SWANTON — Steve Coleman, the new owner of Griffin Hines Farm, said he knows rumors have been swirling about the legendary blues club near Swanton since his father, Henry Griffin, died more than a year ago.
“I believe everybody has been asking the same question: ‘Will the place continue?’ And the answer is yes,” he said.
PHOTO GALLERY: Hines Farm got the blues
VIDEO: More about the Griffin Hines Farm blues club, length 9 min.
Not only is Mr. Coleman, 36, carrying the weight of his father’s legacy, he is trying to preserve an iconic piece of local black history.
“My father is the first thing you see on the new Web site,” he said. The heading on the site griffinhinesfarm.com reads: “The Blues are Back in Town.”
From the late 1930s until the early 1970s, the sprawling 32-acre farm, with an open-air juke joint and enclosed night club, regularly attracted hundreds and sometimes thousands of African-Americans with blues and rhythm and blues bands.
“The Hines Farm Blues Club is really a jewel for not only northwest Ohio, but also for the entire state of Ohio and for the country. It was one of America’s premier blues and rhythm-and-blues clubs in the country in the 1950s and 1960s,” said Matthew Donahue, a professor of pop culture at Bowling Green State University and author of “I’ll Take You There ... An Oral and Photographic History of the Hines Farm Blues Club.”
The biggest names in blues — B.B. King, Bobby Blue Bland, and John Lee Hooker — were featured regularly at Hines Farm. It also gave many local artists a chance to show what they could do, including Big Jack Reynolds, Art and Roman Griswold, and Bobby Smith.
In the 1940s and 50s the farm was also a recreational destination for black families with activities including: motorcycle racing, archery, ice skating, horse racing, miniature golf, and exhibition baseball games featuring teams in the Negro Baseball League.
The original owners, Frank and Sarah Hines, died in the 1970s and Henry Griffin, who grew up near Hines Farm, bought the property in 1978 and patiently worked to restore it over the years.
He continued to host occasional blues concerts in the club, and a yearly blues festival in an adjacent outdoor venue called the Pavilion until his death in January, 2013.
“It is such a historical place in black history and when it was going the past couple years Henry had it going good. You go to Chicago to see some of the top blues players and Henry had those same guys here,” said John Rockwood, a local blues musician and co-owner of Blue Suit Records.
When Mr. Griffin took over the property it had suffered from years of neglect, and ironically when his son received keys to the property in October, after 10 months in probate court, the venue had once again fallen into disrepair.
“It really was a sight to see when I pulled up to this place. The grass was about three or four feet high. When we walked in the first time it was unbelievable,” Mr. Coleman said.
Pieces of the ceiling were on the floor and on table tops, he said, water pipes had burst and fallen through ceiling tiles, the heating system was gone, and the wood-paneled-walls and wood floors were damaged from water and mold.
“I'll tell you this whole place fell apart,” the son said.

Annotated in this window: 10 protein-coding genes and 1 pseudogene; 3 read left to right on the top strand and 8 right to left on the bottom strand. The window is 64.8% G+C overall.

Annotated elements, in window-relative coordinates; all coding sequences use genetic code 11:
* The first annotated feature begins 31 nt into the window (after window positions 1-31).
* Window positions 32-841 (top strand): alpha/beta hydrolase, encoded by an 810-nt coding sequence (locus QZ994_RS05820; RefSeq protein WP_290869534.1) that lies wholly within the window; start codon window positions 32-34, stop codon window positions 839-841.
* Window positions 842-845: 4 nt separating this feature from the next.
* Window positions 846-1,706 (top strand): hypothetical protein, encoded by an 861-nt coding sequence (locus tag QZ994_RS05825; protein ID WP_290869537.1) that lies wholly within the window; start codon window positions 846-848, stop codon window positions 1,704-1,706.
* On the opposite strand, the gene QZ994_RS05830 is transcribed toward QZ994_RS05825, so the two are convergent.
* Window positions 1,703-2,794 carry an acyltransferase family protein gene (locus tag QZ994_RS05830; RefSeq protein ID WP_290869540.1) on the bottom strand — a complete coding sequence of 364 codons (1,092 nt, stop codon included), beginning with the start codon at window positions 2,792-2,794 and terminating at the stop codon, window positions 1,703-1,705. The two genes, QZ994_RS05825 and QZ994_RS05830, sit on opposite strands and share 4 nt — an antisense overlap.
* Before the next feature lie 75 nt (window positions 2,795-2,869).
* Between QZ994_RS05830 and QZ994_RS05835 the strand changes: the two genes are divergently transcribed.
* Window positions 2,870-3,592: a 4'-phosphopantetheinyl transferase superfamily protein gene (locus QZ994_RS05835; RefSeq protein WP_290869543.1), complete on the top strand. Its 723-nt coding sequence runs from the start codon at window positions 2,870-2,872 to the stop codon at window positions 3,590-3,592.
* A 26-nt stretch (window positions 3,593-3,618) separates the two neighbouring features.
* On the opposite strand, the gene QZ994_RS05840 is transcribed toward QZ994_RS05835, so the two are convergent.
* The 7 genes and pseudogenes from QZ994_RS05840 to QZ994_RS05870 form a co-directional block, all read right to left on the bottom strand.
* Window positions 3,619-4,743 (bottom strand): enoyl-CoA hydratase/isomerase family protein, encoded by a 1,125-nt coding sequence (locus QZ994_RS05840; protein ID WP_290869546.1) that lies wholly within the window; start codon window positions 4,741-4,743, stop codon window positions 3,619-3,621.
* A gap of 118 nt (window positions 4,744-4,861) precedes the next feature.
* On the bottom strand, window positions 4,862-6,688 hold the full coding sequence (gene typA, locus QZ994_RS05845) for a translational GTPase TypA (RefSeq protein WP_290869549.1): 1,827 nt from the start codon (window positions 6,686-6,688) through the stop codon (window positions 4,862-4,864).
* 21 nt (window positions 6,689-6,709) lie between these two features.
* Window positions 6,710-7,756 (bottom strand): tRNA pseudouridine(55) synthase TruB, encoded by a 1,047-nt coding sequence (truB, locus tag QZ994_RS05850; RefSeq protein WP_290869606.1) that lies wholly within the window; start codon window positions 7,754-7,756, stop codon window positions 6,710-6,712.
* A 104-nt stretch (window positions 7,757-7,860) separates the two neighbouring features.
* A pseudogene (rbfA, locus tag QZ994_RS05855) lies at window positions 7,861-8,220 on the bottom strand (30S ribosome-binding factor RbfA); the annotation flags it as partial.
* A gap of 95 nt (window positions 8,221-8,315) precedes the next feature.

Over the past five months Mr. Coleman, his wife, and his mother have spent more than $60,000 fixing the roof and plumbing and hours of elbow grease restoring the club that serves as a bar and restaurant.
“People who saw it told us that we would never bring it back. It was that bad,” said his mother, Madelyn Coleman.
Mr. Coleman said his father drilled into him over the years the importance of keeping the property in the family and about preserving the authenticity of the club and the grounds.
“His favorite phrase was, ‘Keep it original, keep it original, never change anything,’ ” Mr. Coleman said.
“It’s not about money. It’s about keeping his portion of the tradition alive. From a child up he fell in love with this place. I fell in love with this place because of him, and there is nothing that will make me get rid of it unless I’m gone,” he said.
He hopes to reopen the club in the spring with an expanded dining room and the signature menu of ribs, catfish, and barbecue chicken.
He said the first blues show will be in May.
The news that the family is reviving Hines Farm was welcomed by the local blues community.
“We are really excited because we had heard some rumors that they might be reopening, but people had been getting mixed messages about whether it was going to happen or not,” said Cheryl Christy, president of the Black Swamp Blues Society, an organization of about 200 blues enthusiasts.
She said the number of clubs that feature blues music has dwindled in Toledo and she hopes to work with the new owner to bring back the Blues Festival at Hines Farm this summer.
“It’s gonna give us another venue to go to that is steeped in history. Going to Hines Farm and having a show at Hines Farm means something to people,” Ms. Christy said.
“The place is sorely missed and I want to see it come back. It’s important not just as a blues club or a rib joint. It’s a legendary place for both whites and blacks and it needs to be saved,” Mr. Rockwood said.
“It would be a shame for the club to not continue as it is such a unique landmark in reference to Ohio’s cultural history and legacy,” Mr. Donahue said.
Contact Marlene Harris-Taylor Marlene Harris-Taylor at: firstname.lastname@example.org or 419-724-6091.